With an average of 15m of snow between November and May; Niseko, Japan surely is a dream for many, and the “Sinkflug“ crew just had to see it for themselves. Freerider Tobias Wohlmannstetter is one of them. His heart beats for powder days and the eternal search for the best lines. Recently, we got a chance to sit down and talk with him about his dreams, the perfect gear for perfect Japanese powder days, and rice balls.
Tobias, you did a movie on freeriding in Japan. How did the idea first come up?
Tobias Wohlmannstetter: We’ve produced quite a few movies in the last few years with the “Sinkflug“ crew. Last summer we sat down together, talked about future plans and dreams and Japan kept coming up. None of us had ever been to Japan and we all wanted to go. So, we did!
Before your trip: How did you image winter in Japan? And what was it really like?
Of course we’re hoping to see some epic high snow walls alongside the streets forming a corridor. And as soon as we reached Niseko, the ski resort, this is exactly what we saw.
We’re curious to know what the legendary Japanese snow feels like. Can you tell us a little bit about your impressions? What makes it so unique?
Definitely and first of all the amount of snow Japan gets. Secondly the never-ending way in which the snow falls in Japan. We were there for three weeks and we didn’t have a single day without fresh snow. The first day we got there we were covered in fresh pow up to our hips and it was actually hard not to get stuck on the flats. In Japan you ski, and you have no idea how deep the snow really is - it’s that fluffy.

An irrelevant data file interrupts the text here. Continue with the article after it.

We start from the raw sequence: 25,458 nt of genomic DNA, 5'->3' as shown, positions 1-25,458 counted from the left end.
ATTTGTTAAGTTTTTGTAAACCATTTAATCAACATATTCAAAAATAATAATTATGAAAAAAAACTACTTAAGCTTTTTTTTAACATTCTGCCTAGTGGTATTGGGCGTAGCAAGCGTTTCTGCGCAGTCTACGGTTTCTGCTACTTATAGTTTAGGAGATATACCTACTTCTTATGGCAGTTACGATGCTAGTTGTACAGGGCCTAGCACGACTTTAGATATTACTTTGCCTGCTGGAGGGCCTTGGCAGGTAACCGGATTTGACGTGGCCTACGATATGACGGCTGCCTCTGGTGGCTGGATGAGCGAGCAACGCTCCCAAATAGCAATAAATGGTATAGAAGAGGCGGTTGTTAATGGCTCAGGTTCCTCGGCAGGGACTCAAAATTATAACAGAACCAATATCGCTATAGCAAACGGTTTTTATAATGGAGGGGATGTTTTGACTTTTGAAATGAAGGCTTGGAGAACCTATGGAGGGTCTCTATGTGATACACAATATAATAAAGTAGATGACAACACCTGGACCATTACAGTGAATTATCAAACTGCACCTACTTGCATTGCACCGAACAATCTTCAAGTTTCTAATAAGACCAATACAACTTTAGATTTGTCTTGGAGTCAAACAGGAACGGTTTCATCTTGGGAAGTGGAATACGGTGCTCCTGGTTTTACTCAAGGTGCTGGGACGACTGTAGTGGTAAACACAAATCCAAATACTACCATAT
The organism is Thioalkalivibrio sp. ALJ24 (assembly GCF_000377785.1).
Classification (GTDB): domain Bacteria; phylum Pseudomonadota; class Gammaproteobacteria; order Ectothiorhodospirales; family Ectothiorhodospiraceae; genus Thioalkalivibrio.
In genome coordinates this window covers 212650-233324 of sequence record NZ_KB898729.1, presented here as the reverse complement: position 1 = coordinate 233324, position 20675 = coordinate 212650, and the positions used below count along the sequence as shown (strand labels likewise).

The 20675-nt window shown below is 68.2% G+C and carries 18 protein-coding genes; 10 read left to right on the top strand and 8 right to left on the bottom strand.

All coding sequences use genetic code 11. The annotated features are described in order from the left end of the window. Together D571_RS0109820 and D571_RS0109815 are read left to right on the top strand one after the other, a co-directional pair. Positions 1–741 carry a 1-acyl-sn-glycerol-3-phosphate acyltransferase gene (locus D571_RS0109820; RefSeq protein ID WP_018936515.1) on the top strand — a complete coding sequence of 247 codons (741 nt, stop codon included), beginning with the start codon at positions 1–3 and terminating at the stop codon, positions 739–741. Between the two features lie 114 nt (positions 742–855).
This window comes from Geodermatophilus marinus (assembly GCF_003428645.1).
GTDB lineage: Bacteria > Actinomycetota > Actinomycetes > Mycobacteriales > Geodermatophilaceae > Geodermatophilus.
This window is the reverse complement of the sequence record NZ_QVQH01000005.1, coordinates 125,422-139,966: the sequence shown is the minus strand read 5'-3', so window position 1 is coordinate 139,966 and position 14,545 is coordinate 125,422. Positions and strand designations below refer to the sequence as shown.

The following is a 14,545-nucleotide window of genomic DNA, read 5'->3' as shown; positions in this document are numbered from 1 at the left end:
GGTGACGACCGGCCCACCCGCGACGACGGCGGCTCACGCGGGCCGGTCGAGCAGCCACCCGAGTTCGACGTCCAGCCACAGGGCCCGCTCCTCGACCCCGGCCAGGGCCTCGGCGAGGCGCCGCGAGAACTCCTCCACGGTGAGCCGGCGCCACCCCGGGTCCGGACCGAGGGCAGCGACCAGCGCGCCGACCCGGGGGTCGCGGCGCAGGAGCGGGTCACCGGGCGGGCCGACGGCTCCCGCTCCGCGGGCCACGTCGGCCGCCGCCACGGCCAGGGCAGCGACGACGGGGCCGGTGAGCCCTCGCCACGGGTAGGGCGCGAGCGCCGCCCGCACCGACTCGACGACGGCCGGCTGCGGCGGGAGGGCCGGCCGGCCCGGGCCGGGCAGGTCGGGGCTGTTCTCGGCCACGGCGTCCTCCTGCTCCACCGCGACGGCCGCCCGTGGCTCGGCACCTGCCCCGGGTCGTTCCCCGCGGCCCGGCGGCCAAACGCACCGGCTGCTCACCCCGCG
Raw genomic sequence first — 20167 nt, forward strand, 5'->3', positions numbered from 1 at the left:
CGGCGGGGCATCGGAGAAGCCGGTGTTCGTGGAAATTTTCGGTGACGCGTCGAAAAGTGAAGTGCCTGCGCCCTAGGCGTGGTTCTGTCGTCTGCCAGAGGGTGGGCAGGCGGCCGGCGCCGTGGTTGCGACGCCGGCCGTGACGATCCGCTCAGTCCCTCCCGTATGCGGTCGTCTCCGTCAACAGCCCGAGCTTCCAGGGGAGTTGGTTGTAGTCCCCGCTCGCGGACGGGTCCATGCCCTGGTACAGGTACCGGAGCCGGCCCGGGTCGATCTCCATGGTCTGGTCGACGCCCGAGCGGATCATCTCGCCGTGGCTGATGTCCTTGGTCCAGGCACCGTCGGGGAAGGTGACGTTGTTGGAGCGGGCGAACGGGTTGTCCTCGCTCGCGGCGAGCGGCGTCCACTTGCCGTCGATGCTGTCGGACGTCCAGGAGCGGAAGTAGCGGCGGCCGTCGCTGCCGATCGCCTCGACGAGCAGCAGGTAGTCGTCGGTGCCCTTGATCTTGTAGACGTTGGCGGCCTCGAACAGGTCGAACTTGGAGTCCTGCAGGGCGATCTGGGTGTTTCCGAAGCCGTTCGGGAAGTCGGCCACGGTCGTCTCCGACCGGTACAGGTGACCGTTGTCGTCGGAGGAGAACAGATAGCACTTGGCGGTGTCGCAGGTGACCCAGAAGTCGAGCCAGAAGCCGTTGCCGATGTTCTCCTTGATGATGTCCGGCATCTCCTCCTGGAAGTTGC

Why is snow in Japan so good?
It’s called “sea-effect” snow. The ocean around Japan doesn’t freeze, so moisture goes up into the air all the time, and cold air streams from China and Siberia capture it and drop it in the mountains. The temperature was usually from -5 to -10 degrees Celsius and it was still snowing. Those temperatures make sure the snow falls light, dry, and soft - and that it stays that way.
For such special snow conditions you probably need perfect equipment. Which things you took along proofed invaluable?
In my opinion there are two items that should be chosen wisely: First, skis: Better bring some wide skis. It´s so much more fun to glide effortlessly through that perfect pow than getting stuck all the time with to narrow skis.
The second very important item for me are good goggles. Fogging can definitely be a problem when the snow is deep or when you take a crash from time to time. So, bringing a second goggle or, my advice - bringing some spare lenses can save your day.
How do you protect yourself form the constant snow falls?
I like riding with a bandana or a balaclava, which keeps your face warm and cozy. Additionally, I always have a second one in my backpack, so I can change when one gets too wet. A small thermos bottle with some hot tea can also boost your mood and save your fingers when it gets getting really cold - It’s Worth definitely worth the extra weight. A hipflask can help too! ;-)
What kind of lenses did you use mostly for the goggles?
Concerning lenses: For the snowy days I like to bring some bright lenses or some that really boost the contrast. Those are the two I had in my backpack most of the time during our stay.
Travelling a country in which we can read signs or speak the language must be hard at times. What should we expect from a skiing trip to Japan?
Full-service and friendly people. At the cable car an employee will take your ski and make sure they’re stored for each ride up – and of course they’ll hand them to you after you’ve gotten off at the top as well. Nodding and saying “Arigato” (Thank you) is part of the daily routine.
So what does a ski resort look like in Japan?
Most runs are fairly flat and there are lots of trees. Very often the trees are birches. Image trees with white skin in a snowy area – certainly an impressive view.
Was it hard to find spots to ride off-piste?
We drove around in a rental car with an open eye. Most spots we found we stopped at the street, hiked up to a ridge and descended back down, but we also got support from the Hokkaidō Backcountry Club – a business which specializes in helicopter and cat-skiing tours.
How do you stay on top of your game while skiing long hours?
My personal favorite: rice balls filled with salmon and cranberries. We took them with us on long hikes. To warm up after a long day out in the cold we ate all sorts of ramen noodle soup. Delicious!
Interviewer: Lea Hajner